Web Dandy Web Design Articles
Web Dandy Web Design Articles

Google Mobile-First Indexing For New Sites

What Is Mobile-First Indexing?

Mobile-first indexing is where Google crawls the mobile version of your site first (if there is one) and uses this version as the cached copy of your site on its servers.

It's important to note that there isn't a separate mobile-first index; Google search only uses one index and it will continue to show the most appropriate URL to users in search results (whether it's the desktop or mobile).

If you check which bot has accessed your site pages and if your site is mobile friendly, then Google webmaster tools should show the "Crawled as" field as Googlebot Smartphone. However if you don't yet have a mobile friendly version of your site then the desktop site will be the one that Google crawls and adds to its index.

Googlebot Smartphone

Mobile-First Indexing Site Readiness

Google determines a site's readiness for mobile-first indexing based on whether the same content including text, links, images and videos; structured data and other meta-data e.g. meta tags, titles and descriptions; is present on the mobile site when compared to the desktop site.

Google has published a guide on how to "Prepare for mobile-first indexing" which covers best practice.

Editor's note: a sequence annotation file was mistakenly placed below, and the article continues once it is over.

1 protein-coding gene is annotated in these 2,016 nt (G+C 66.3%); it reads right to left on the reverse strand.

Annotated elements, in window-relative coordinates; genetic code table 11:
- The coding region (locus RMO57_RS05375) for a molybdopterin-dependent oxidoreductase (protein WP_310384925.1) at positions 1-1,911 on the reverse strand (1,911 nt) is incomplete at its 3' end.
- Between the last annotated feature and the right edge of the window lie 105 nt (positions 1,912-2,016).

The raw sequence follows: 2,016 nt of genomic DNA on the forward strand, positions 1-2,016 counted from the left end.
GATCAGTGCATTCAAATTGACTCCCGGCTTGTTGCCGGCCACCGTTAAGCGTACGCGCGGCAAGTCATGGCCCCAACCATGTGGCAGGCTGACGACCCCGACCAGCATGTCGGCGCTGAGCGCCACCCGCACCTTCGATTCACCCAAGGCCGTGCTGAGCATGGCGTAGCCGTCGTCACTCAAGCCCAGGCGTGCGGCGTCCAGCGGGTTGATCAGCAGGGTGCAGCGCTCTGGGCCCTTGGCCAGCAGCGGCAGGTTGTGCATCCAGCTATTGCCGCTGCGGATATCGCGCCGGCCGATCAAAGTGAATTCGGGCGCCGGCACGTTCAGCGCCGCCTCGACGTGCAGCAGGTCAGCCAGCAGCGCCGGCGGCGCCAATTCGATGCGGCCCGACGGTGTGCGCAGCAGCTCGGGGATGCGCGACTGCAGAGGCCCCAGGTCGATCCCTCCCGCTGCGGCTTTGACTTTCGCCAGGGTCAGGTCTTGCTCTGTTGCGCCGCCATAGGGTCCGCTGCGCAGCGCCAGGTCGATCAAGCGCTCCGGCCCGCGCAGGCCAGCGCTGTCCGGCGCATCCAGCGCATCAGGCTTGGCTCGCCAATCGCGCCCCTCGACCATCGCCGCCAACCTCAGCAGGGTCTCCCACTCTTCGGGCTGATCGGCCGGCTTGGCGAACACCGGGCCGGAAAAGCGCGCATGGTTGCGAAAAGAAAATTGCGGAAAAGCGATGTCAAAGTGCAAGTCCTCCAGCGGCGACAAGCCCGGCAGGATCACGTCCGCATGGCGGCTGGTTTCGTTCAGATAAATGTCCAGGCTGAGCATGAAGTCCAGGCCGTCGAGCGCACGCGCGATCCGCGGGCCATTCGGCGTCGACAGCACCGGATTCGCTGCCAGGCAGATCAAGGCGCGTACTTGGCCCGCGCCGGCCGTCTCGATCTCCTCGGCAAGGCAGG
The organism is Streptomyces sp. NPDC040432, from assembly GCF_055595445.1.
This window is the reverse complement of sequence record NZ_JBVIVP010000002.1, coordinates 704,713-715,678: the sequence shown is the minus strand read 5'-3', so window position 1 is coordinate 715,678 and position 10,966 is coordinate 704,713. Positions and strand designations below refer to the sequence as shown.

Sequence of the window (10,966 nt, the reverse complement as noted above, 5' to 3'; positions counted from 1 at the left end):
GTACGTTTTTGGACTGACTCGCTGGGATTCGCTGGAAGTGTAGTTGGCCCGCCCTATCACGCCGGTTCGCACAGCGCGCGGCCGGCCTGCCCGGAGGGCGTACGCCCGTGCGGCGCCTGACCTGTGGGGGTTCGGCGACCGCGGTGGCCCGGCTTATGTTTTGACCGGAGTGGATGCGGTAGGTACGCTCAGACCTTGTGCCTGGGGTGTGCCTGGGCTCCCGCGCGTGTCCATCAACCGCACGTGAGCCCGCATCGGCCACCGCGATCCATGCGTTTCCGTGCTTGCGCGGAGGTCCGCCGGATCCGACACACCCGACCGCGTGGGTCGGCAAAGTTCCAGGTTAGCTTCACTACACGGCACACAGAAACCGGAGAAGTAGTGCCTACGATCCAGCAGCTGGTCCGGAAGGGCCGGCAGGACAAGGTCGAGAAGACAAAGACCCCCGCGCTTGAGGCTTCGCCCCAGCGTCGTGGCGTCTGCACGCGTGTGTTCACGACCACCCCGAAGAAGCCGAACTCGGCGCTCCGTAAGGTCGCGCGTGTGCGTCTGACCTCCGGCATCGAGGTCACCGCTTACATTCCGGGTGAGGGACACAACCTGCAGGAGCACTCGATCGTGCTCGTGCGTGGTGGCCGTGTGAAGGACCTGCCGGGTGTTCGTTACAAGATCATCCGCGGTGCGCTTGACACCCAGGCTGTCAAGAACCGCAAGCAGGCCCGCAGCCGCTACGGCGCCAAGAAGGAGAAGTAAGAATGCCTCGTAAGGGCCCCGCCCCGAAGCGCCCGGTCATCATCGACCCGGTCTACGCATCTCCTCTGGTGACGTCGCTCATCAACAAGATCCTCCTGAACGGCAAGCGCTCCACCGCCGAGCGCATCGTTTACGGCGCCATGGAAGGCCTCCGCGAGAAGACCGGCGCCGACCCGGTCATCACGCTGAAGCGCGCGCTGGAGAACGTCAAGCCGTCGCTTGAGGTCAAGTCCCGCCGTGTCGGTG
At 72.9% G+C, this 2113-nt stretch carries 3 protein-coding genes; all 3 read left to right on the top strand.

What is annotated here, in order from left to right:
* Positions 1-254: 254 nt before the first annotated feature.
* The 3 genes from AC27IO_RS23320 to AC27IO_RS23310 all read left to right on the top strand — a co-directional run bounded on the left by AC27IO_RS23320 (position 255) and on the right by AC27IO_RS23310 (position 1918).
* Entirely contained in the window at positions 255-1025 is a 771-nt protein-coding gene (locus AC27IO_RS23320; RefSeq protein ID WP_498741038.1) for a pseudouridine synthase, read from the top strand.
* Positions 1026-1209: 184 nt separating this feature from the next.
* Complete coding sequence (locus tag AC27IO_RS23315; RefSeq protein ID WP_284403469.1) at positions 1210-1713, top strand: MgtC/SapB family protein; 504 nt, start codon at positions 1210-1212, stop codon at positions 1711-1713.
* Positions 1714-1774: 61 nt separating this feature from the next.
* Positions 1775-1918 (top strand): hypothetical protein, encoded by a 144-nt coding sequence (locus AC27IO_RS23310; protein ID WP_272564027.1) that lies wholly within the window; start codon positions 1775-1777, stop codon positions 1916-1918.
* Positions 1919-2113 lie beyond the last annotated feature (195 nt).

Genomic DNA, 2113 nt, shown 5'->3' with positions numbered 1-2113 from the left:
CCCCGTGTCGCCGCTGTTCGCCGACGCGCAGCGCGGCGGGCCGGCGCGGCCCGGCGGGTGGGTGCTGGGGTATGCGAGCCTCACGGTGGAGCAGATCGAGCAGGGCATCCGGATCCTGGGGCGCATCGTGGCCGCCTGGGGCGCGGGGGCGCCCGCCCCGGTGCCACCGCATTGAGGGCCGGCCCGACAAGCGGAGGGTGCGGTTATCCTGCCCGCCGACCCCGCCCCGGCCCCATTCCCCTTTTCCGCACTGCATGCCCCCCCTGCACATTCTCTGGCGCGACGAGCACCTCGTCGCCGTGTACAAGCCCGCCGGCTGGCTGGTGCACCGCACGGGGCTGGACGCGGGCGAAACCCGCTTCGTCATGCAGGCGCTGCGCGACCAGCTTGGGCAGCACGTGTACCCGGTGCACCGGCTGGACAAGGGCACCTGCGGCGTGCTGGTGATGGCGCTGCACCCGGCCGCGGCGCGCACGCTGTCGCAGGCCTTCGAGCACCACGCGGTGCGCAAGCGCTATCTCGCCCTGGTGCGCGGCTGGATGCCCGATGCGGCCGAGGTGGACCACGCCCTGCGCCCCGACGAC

The Journey To Mobile-First Indexing

Google first talked about Mobile-first Indexing in November 2016, when they explained that: "To make [Google] results more useful, we've begun experiments to make our index mobile-first. We understand this is an important shift in our indexing and it's one we take seriously. We'll continue to carefully experiment over the coming months on a small scale and we'll ramp up this change when we're confident that we have a great user experience."

In December 2017 Google started evaluating websites to see if they were ready for mobile-first indexing. In December 2018 they then began to notify site owners that their site had been moved to mobile-first indexing. Mobile-first indexing started to roll out more broadly in March 2019. To help site owners prepare for mobile-first indexing Google published documentation.

Yesterday Google announced that mobile-first indexing will be enabled by default for all new websites and those previously unknown to Google Search, starting July 1, 2019 as their analysis has shown that new websites are more likely to be responsive (where your website has a flexible layout that adapts to the capabilities of many devices and screen sizes) in design and coding and hence ready for this method of crawling.

Google went onto say: "While we continue to support responsive web design, dynamic serving, and separate mobile URLs for mobile websites, we recommend responsive web design for new websites. Because of issues and confusion we've seen from separate mobile URLs over the years, both from search engines and users, we recommend using a single URL for both desktop and mobile websites."

Why Does Google Recommend Responsive Web Design?